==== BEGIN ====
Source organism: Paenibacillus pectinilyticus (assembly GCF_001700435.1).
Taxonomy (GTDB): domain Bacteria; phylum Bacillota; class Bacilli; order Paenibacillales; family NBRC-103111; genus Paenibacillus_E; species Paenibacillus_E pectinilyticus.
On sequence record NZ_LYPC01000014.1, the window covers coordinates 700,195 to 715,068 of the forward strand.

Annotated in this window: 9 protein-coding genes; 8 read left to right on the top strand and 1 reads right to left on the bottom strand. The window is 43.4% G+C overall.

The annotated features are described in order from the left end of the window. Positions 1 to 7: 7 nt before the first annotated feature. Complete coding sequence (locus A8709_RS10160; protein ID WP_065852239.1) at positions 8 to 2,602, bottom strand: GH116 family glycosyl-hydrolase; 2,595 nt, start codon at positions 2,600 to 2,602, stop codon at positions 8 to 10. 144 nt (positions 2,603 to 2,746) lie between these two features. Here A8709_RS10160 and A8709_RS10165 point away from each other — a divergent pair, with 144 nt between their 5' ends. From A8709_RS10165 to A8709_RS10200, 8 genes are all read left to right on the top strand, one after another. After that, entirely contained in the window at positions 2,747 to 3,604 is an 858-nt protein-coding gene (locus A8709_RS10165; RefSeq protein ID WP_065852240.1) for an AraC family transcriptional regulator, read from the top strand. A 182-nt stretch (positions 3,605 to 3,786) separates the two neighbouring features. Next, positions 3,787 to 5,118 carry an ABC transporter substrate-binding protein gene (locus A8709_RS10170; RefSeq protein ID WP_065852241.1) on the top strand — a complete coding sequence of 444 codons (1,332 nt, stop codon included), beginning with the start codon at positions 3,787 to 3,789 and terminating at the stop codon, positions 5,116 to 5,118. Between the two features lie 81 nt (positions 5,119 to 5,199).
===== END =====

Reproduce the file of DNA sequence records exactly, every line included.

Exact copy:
Source organism: Paenibacillus pectinilyticus (assembly GCF_001700435.1).
Taxonomy (GTDB): domain Bacteria; phylum Bacillota; class Bacilli; order Paenibacillales; family NBRC-103111; genus Paenibacillus_E; species Paenibacillus_E pectinilyticus.
On sequence record NZ_LYPC01000014.1, the window covers coordinates 700,195 to 715,068 of the forward strand.

Annotated in this window: 9 protein-coding genes; 8 read left to right on the top strand and 1 reads right to left on the bottom strand. The window is 43.4% G+C overall.

The annotated features are described in order from the left end of the window. Positions 1 to 7: 7 nt before the first annotated feature. Complete coding sequence (locus A8709_RS10160; protein ID WP_065852239.1) at positions 8 to 2,602, bottom strand: GH116 family glycosyl-hydrolase; 2,595 nt, start codon at positions 2,600 to 2,602, stop codon at positions 8 to 10. 144 nt (positions 2,603 to 2,746) lie between these two features. Here A8709_RS10160 and A8709_RS10165 point away from each other — a divergent pair, with 144 nt between their 5' ends. From A8709_RS10165 to A8709_RS10200, 8 genes are all read left to right on the top strand, one after another. After that, entirely contained in the window at positions 2,747 to 3,604 is an 858-nt protein-coding gene (locus A8709_RS10165; RefSeq protein ID WP_065852240.1) for an AraC family transcriptional regulator, read from the top strand. A 182-nt stretch (positions 3,605 to 3,786) separates the two neighbouring features. Next, positions 3,787 to 5,118 carry an ABC transporter substrate-binding protein gene (locus A8709_RS10170; RefSeq protein ID WP_065852241.1) on the top strand — a complete coding sequence of 444 codons (1,332 nt, stop codon included), beginning with the start codon at positions 3,787 to 3,789 and terminating at the stop codon, positions 5,116 to 5,118. Between the two features lie 81 nt (positions 5,119 to 5,199).